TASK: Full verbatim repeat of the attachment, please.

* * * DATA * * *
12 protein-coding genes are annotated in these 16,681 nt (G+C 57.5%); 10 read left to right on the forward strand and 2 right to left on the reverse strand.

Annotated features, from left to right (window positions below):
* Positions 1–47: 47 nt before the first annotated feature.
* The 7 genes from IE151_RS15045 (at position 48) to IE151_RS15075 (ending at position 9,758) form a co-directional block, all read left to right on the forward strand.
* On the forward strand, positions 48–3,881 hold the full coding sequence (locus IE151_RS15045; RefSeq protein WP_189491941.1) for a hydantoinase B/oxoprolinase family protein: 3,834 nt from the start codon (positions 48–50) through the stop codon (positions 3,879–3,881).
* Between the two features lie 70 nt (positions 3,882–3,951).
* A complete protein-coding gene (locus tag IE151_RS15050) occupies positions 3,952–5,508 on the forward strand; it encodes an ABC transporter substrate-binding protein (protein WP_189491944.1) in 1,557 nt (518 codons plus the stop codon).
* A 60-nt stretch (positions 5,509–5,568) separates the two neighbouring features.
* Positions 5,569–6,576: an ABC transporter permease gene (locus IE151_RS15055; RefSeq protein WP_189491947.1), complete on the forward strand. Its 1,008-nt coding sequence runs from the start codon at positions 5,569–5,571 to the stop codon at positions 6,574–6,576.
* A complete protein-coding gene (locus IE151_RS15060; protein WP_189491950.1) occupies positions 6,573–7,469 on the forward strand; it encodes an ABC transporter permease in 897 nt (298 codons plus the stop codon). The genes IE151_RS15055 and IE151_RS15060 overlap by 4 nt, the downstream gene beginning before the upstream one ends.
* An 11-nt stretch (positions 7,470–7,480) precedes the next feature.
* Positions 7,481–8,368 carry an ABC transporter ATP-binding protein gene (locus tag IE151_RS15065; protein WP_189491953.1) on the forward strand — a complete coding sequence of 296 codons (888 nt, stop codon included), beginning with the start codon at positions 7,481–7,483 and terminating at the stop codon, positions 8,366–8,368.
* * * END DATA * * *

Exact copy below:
12 protein-coding genes are annotated in these 16,681 nt (G+C 57.5%); 10 read left to right on the forward strand and 2 right to left on the reverse strand.

Annotated features, from left to right (window positions below):
* Positions 1–47: 47 nt before the first annotated feature.
* The 7 genes from IE151_RS15045 (at position 48) to IE151_RS15075 (ending at position 9,758) form a co-directional block, all read left to right on the forward strand.
* On the forward strand, positions 48–3,881 hold the full coding sequence (locus IE151_RS15045; RefSeq protein WP_189491941.1) for a hydantoinase B/oxoprolinase family protein: 3,834 nt from the start codon (positions 48–50) through the stop codon (positions 3,879–3,881).
* Between the two features lie 70 nt (positions 3,882–3,951).
* A complete protein-coding gene (locus tag IE151_RS15050) occupies positions 3,952–5,508 on the forward strand; it encodes an ABC transporter substrate-binding protein (protein WP_189491944.1) in 1,557 nt (518 codons plus the stop codon).
* A 60-nt stretch (positions 5,509–5,568) separates the two neighbouring features.
* Positions 5,569–6,576: an ABC transporter permease gene (locus IE151_RS15055; RefSeq protein WP_189491947.1), complete on the forward strand. Its 1,008-nt coding sequence runs from the start codon at positions 5,569–5,571 to the stop codon at positions 6,574–6,576.
* A complete protein-coding gene (locus IE151_RS15060; protein WP_189491950.1) occupies positions 6,573–7,469 on the forward strand; it encodes an ABC transporter permease in 897 nt (298 codons plus the stop codon). The genes IE151_RS15055 and IE151_RS15060 overlap by 4 nt, the downstream gene beginning before the upstream one ends.
* An 11-nt stretch (positions 7,470–7,480) precedes the next feature.
* Positions 7,481–8,368 carry an ABC transporter ATP-binding protein gene (locus tag IE151_RS15065; protein WP_189491953.1) on the forward strand — a complete coding sequence of 296 codons (888 nt, stop codon included), beginning with the start codon at positions 7,481–7,483 and terminating at the stop codon, positions 8,366–8,368.